If you have older-adult clients or class participants who are afraid to exercise because of mild high blood pressure, a Johns Hopkins study may ease their concerns. Research results on 104 men and women ages 55–75 showed that a moderate program of physical exertion had no ill effects on the heart’s ability to pump blood, nor did the activity produce a harmful increase in heart size. Researchers say that people’s concerns about exercise stem from the fact that blood pressure levels can rise from 40 to 60 millimeters of mercury, on average, during each workout. In this study, “moderate” meant a subject could sustain exercise for about an hour three times a week.
A report on the study, published in the July issue of the journal Heart (2006; 92, 893–98), showed that after 6 months of cardiovascular exercise on a treadmill, a bicycle or a stepper, in addition to strength training, participants showed no overall ill effects in 11 measures of diastolic heart function. Researchers also found that exercise did not cause an increase in eight measures of heart size. In contrast, one long-term effect of hypertension, even when the body is relaxed, is hypertrophy, an enlargement of the heart that eventually stiffens and weakens the muscle.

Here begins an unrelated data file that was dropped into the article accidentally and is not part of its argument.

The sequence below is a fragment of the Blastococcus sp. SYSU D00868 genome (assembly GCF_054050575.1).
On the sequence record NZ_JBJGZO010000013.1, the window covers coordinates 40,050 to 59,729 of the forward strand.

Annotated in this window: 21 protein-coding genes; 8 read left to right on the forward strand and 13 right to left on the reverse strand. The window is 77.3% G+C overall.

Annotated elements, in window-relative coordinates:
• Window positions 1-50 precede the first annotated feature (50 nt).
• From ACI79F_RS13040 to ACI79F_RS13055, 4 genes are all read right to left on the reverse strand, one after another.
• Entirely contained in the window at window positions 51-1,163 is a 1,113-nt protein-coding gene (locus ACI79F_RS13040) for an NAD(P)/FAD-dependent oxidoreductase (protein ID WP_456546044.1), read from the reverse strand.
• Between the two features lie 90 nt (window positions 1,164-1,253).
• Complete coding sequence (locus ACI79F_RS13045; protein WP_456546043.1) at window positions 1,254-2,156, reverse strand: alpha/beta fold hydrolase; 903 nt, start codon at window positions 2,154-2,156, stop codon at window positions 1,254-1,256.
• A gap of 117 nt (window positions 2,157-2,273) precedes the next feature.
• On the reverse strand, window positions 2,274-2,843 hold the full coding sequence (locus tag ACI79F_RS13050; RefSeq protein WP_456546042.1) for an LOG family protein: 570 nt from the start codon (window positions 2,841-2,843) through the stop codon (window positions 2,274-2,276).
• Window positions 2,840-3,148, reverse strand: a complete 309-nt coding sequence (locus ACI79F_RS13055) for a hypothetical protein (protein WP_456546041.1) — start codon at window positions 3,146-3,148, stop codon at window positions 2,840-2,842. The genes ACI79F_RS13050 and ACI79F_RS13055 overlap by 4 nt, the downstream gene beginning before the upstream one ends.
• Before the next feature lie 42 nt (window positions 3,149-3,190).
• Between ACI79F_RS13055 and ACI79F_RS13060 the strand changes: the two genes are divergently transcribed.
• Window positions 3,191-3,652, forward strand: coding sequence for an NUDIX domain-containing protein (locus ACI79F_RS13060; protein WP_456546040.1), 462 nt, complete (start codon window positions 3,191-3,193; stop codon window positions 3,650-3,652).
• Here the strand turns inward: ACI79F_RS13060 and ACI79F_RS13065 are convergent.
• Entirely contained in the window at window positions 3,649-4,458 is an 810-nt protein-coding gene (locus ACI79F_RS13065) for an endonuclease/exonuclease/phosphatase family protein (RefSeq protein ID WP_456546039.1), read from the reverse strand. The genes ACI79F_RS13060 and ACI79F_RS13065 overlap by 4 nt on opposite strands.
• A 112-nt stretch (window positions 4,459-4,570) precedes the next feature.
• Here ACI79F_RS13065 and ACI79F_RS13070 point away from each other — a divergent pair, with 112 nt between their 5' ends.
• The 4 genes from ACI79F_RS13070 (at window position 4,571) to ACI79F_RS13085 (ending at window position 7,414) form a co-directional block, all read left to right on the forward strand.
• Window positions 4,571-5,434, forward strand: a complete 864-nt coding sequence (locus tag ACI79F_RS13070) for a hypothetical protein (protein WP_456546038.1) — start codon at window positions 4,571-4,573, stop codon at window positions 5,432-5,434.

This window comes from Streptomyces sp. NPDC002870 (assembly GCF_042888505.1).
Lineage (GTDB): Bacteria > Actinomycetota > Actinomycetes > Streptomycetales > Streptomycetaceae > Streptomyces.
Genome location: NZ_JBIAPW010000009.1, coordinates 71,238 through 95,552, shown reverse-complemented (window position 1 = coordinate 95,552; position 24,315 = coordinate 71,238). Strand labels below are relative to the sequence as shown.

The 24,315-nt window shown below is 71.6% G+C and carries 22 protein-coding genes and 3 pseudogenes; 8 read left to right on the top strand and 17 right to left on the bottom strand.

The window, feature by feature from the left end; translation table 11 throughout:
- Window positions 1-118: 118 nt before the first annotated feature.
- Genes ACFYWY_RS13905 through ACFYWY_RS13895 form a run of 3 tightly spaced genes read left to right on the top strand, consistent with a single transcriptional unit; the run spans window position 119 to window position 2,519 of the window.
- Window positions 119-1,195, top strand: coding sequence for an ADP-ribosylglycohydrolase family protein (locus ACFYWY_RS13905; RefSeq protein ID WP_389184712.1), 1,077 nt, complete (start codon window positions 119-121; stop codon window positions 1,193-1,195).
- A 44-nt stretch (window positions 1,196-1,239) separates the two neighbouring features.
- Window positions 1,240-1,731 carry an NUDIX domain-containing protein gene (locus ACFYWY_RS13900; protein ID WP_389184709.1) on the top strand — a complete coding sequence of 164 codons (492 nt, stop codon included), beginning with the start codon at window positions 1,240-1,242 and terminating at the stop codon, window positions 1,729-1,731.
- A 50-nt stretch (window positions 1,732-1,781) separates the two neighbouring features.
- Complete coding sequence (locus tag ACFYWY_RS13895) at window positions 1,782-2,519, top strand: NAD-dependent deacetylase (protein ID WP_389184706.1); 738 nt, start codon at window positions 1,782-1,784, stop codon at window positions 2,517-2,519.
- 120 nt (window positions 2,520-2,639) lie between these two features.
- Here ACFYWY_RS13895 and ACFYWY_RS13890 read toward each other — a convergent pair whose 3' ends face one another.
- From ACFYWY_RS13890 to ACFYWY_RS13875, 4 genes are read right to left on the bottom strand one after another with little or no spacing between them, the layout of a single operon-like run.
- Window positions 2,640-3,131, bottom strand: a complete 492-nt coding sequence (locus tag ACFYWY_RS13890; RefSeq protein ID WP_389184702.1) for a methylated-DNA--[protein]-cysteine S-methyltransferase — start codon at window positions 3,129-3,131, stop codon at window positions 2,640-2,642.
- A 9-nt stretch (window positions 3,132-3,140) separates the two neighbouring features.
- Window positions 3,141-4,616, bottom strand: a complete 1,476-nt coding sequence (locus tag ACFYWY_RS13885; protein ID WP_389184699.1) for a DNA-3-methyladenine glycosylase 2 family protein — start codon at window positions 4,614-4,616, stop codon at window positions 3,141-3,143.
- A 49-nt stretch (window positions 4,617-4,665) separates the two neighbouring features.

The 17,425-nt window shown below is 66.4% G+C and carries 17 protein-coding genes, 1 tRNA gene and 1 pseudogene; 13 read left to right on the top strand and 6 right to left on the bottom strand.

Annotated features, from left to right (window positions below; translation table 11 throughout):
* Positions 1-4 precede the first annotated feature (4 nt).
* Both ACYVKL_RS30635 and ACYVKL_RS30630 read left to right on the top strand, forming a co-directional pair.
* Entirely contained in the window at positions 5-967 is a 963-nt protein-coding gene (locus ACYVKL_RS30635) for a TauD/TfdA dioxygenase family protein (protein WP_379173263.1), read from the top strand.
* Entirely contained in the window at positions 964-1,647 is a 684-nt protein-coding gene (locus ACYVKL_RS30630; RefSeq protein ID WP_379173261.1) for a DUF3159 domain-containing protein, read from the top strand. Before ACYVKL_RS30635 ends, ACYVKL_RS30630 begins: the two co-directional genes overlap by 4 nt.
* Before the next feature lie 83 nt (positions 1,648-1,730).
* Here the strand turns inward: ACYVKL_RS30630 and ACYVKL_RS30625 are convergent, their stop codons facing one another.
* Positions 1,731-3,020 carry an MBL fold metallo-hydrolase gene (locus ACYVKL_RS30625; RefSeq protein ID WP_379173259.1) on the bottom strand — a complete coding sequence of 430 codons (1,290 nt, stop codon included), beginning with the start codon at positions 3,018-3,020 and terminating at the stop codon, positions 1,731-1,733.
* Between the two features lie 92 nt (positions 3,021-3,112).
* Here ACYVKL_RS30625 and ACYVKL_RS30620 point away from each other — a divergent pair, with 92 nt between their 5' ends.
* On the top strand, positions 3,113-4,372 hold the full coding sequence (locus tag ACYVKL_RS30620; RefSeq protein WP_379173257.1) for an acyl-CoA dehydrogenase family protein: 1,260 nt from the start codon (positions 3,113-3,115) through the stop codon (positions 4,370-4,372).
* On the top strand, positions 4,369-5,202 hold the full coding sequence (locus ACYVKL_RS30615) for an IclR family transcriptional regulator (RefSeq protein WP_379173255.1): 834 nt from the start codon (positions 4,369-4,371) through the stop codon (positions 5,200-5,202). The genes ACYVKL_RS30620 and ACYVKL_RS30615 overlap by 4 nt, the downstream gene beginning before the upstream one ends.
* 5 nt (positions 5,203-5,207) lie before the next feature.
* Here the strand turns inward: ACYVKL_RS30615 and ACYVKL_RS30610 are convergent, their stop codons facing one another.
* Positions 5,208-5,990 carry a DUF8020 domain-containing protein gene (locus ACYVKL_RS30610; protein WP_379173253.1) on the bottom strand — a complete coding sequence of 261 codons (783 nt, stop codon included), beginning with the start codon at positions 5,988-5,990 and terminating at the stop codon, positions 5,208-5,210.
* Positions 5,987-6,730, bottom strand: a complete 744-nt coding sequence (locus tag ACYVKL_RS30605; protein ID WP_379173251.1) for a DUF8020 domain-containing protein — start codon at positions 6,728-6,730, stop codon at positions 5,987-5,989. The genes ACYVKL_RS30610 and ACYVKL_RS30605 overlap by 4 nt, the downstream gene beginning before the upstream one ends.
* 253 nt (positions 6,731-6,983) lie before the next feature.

“While having high blood pressure at rest is a well-established risk factor for heart problems, older people should not fear the effects of moderate exercise on the heart, despite short-term bump-ups in blood pressure during their workout,” said lead study investigator Kerry Stewart, EdD, professor of medicine and director of clinical and research exercise physiology at The Johns Hopkins University School of Medicine and its Heart Institute, in a press release. “Exercise is a highly effective means of increasing the heart’s efficiency and reducing body fat, factors that may ward off future health problems, such as heart disease and diabetes.”